Santorum Says Equality ‘Doesn’t Come from Islam’ But From ‘God of Abraham, Isaac and Jacob’

Jan 20, 2012 8:18pm

BOILING SPRINGS, SC—At his last town hall before South Carolinians vote, Rick Santorum was discussing the concepts of freedom and equality that the nation was founded on and said the concept of equality “doesn’t come from Islam” or “Eastern religions.” Instead “it comes from “the God of Abraham, Isaac and Jacob.”

“I get a kick out of folks who call for equality now, the people on the left, ‘Well, equality, we want equality.’ Where do you think this concept of equality comes from?” Santorum asked the enthusiastic crowd packed into a restaurant here. “It doesn’t come from Islam. It doesn’t come from the East and Eastern religions, where does it come from? It comes from the God of Abraham, Isaac and Jacob, that’s where it comes from.”

Santorum then said that since equality comes from God, people should live “responsibly in conforming with God’s laws.”

“So don’t claim his rights, don’t claim equality as that gift from God and then go around and say, ‘Well, we don’t have to pay attention to what God wants us to do. We don’t have to pay attention to God’s moral laws.’ If your rights come from God, then you have an obligation to live responsibly in conforming with God’s laws, and our founders said so, right?” Santorum asked.

The crowd of over 200 packed into the Clock Restaurant started clapping, cheering and shouting; one little girl was jumping on her chair in the back of the restaurant to show her support. The enthusiasm turned rowdy when Santorum mentioned President Obama on two occasions and one man yelled, “He wasn’t born here” and another, “He hates America.” Santorum did not respond, and it wasn’t clear if he heard the comments or not.

Friday evening Santorum gave his final pitch to the crowd, asking them, “What message are you going to send to the country as to who the conservative standard bearer will be out of South Carolina?”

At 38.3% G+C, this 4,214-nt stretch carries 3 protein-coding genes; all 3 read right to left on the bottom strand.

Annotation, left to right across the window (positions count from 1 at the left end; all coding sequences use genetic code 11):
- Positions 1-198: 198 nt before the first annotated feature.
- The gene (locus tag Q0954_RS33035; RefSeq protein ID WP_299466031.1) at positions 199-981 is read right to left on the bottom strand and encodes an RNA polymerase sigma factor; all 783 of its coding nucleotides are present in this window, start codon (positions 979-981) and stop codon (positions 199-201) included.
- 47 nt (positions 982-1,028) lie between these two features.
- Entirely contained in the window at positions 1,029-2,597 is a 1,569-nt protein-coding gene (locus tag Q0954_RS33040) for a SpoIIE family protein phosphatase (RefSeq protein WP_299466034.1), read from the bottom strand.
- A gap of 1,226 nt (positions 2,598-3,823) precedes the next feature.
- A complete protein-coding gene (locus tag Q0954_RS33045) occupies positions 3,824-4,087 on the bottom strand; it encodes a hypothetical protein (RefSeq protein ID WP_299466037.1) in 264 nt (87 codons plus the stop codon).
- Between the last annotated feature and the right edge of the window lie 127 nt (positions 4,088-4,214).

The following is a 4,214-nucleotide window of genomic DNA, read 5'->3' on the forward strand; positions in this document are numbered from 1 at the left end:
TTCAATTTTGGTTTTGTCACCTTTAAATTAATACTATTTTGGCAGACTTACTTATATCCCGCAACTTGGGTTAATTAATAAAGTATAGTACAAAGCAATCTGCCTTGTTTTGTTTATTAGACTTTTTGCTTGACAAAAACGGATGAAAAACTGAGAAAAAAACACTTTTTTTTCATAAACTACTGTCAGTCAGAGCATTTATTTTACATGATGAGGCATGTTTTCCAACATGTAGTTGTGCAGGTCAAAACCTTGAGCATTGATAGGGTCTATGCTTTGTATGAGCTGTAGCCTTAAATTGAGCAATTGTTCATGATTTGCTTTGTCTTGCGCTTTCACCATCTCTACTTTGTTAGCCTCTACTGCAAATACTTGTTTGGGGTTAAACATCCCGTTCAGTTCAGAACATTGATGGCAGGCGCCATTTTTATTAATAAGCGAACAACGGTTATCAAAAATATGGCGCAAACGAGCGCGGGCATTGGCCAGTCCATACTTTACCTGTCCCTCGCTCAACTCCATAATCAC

“It’s decision time in South Carolina, it’s a decision as to what South Carolina is going to communicate to the rest of this country, what the upstate in particular, this is the conservative heartland as I mentioned before, what is the upstate going to say? Who are they going to stand behind?” Santorum said to cheers of “We pick Rick!” (“Upstate” refers to  the northern part of South Carolina, which is the state’s most conservative area, where Santorum needs to do well in Saturday.)

Since Ronald Reagan won the state in 1980, the winner of the South Carolina primary has gone on to become the GOP nominee.

“This is a wide-open race, the inevitability card that was being played by the media of the moderate candidate in this race is now gone since somebody else won Iowa yesterday,” Santorum said to cheers. “Someone who actually believes what they say, someone who actually when they are accused of being a conservative on an issue and being an extremist says, You’re darn right, I’m a conservative and you are the extremist, not me.”

An overflow crowd waited out in the cold rain for an opportunity to listen to and meet the former Pennsylvania senator. He has even scheduled a stop at a polling place in Greenville tomorrow, a last-minute effort to convince voters he’s the man to vote for, not Mitt Romney or Newt Gingrich, who are currently polling higher than he is.

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